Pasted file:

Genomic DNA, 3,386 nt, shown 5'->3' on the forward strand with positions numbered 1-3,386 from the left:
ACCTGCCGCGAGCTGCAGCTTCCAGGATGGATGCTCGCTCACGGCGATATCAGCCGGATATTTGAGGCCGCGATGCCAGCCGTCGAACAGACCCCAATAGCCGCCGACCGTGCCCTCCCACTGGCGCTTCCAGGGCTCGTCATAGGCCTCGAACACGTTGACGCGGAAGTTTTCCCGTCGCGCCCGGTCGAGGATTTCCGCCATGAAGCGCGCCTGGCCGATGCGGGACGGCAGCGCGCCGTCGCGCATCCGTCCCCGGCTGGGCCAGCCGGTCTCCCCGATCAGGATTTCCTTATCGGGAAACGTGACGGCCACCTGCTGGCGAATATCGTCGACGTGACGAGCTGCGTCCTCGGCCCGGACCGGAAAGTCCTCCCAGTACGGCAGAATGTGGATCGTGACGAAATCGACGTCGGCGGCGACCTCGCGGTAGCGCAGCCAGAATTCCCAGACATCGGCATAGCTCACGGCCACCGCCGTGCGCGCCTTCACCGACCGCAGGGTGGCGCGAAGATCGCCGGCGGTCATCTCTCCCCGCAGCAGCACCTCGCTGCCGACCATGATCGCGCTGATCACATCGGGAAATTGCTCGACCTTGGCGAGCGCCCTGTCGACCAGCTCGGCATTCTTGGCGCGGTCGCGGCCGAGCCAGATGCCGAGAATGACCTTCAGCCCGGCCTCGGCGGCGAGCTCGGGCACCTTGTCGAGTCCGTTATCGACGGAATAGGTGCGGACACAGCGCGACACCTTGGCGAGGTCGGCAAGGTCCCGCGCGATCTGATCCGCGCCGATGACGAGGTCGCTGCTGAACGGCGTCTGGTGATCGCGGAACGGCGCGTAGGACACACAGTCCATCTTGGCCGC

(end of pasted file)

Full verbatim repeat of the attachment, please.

Genomic DNA, 3,386 nt, shown 5'->3' on the forward strand with positions numbered 1-3,386 from the left:
ACCTGCCGCGAGCTGCAGCTTCCAGGATGGATGCTCGCTCACGGCGATATCAGCCGGATATTTGAGGCCGCGATGCCAGCCGTCGAACAGACCCCAATAGCCGCCGACCGTGCCCTCCCACTGGCGCTTCCAGGGCTCGTCATAGGCCTCGAACACGTTGACGCGGAAGTTTTCCCGTCGCGCCCGGTCGAGGATTTCCGCCATGAAGCGCGCCTGGCCGATGCGGGACGGCAGCGCGCCGTCGCGCATCCGTCCCCGGCTGGGCCAGCCGGTCTCCCCGATCAGGATTTCCTTATCGGGAAACGTGACGGCCACCTGCTGGCGAATATCGTCGACGTGACGAGCTGCGTCCTCGGCCCGGACCGGAAAGTCCTCCCAGTACGGCAGAATGTGGATCGTGACGAAATCGACGTCGGCGGCGACCTCGCGGTAGCGCAGCCAGAATTCCCAGACATCGGCATAGCTCACGGCCACCGCCGTGCGCGCCTTCACCGACCGCAGGGTGGCGCGAAGATCGCCGGCGGTCATCTCTCCCCGCAGCAGCACCTCGCTGCCGACCATGATCGCGCTGATCACATCGGGAAATTGCTCGACCTTGGCGAGCGCCCTGTCGACCAGCTCGGCATTCTTGGCGCGGTCGCGGCCGAGCCAGATGCCGAGAATGACCTTCAGCCCGGCCTCGGCGGCGAGCTCGGGCACCTTGTCGAGTCCGTTATCGACGGAATAGGTGCGGACACAGCGCGACACCTTGGCGAGGTCGGCAAGGTCCCGCGCGATCTGATCCGCGCCGATGACGAGGTCGCTGCTGAACGGCGTCTGGTGATCGCGGAACGGCGCGTAGGACACACAGTCCATCTTGGCCGC